Ithmid (antimony) is known to be very good for the eyes,” but cautioned, “I do not know anything about other types of kohl. Trustworthy doctors are the ones whom we should consult on this matter.

According to information on the Islamic website <www.islam-qa.com>,

There may be some kinds of modern, manufactured kohl that contain some chemical ingredients which may cause physical damage and remove some of the benefits of kohl. Hence people nowadays should look for pure kohl and not regard every kind of kohl available nowadays as beneficial.

Indeed, there has been some controversy regarding kohl, much of which contains lead compounds, similar to those used by the ancient Egyptians, and which are known to be toxic. Antimony is also toxic at certain levels. The Food and Drug Administration (FDA) in the United States regulates cosmetics to ensure that any toxic metals present in those products are at levels low enough to be considered “safe.” This has led to a ban on certain kinds of kohl in the U.S., and the FDA orders the detention at U.S. borders of items known to possibly contain harmful levels of lead, including eye cosmetics such as kohl, kajal and surma (popular in India and Pakistan), among others.

Kohl and Lead Poisoning

According to the Childhood Lead Poisoning Prevention Branch of the Centers for Disease Control and Prevention, lead poisoning is a serious condition that can affect nearly every system in the body. It is associated with learning disabilities, behavioral problems, anemia and changes in kidney function. In adults, lead poisoning can contribute to high blood pressure and can also cause damage to the reproductive organs. At its worst, it can lead to seizures, coma, and even death. Because its symptoms are not easily recognized, lead poisoning is often not discovered until it is too late to help an affected individual.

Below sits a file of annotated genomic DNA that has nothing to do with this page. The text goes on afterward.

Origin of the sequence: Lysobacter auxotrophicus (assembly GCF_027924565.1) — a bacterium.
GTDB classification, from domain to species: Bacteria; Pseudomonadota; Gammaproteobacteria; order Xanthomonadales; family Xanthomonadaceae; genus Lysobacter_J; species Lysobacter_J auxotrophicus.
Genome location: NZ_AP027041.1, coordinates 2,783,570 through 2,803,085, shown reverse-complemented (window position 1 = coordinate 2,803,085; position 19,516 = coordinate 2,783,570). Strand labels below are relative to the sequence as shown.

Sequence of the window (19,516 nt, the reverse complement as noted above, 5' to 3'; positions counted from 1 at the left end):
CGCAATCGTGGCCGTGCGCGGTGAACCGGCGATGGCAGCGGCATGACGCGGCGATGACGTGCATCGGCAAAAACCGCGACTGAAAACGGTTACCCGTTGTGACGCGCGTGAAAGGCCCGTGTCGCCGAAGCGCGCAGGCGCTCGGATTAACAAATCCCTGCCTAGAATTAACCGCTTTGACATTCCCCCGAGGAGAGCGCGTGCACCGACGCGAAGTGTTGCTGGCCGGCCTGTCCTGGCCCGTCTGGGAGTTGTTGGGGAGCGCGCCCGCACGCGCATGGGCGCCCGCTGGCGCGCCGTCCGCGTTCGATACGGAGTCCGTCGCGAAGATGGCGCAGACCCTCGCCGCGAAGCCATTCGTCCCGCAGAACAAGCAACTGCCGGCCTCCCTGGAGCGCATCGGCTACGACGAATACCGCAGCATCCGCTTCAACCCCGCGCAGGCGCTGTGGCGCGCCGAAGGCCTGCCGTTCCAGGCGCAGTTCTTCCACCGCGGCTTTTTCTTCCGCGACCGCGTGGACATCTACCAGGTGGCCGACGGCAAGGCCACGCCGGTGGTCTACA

Several studies have linked kohl to lead poisoning. It is very important that people be educated as to the kinds kohl that are on the market and to understand that they may be putting themselves or their children in danger by applying kohl that contains high concentrations of lead.

Researchers from the University of Pittsburgh Graduate School of Public and International Affairs tested samples of kohl purchased in Morocco, Mauritania, Great Britain and the United States, noting that some of the samples had actually originated from Pakistan, India, and Saudi Arabia. Despite the widespread belief among the users of kohl that the cosmetic consists mainly of antimony, only trace amounts were found in any of the twenty-two samples. Shockingly, seven of the samples contained more than 50% lead, while the rest contained levels ranging from 0.6 – 37.3%.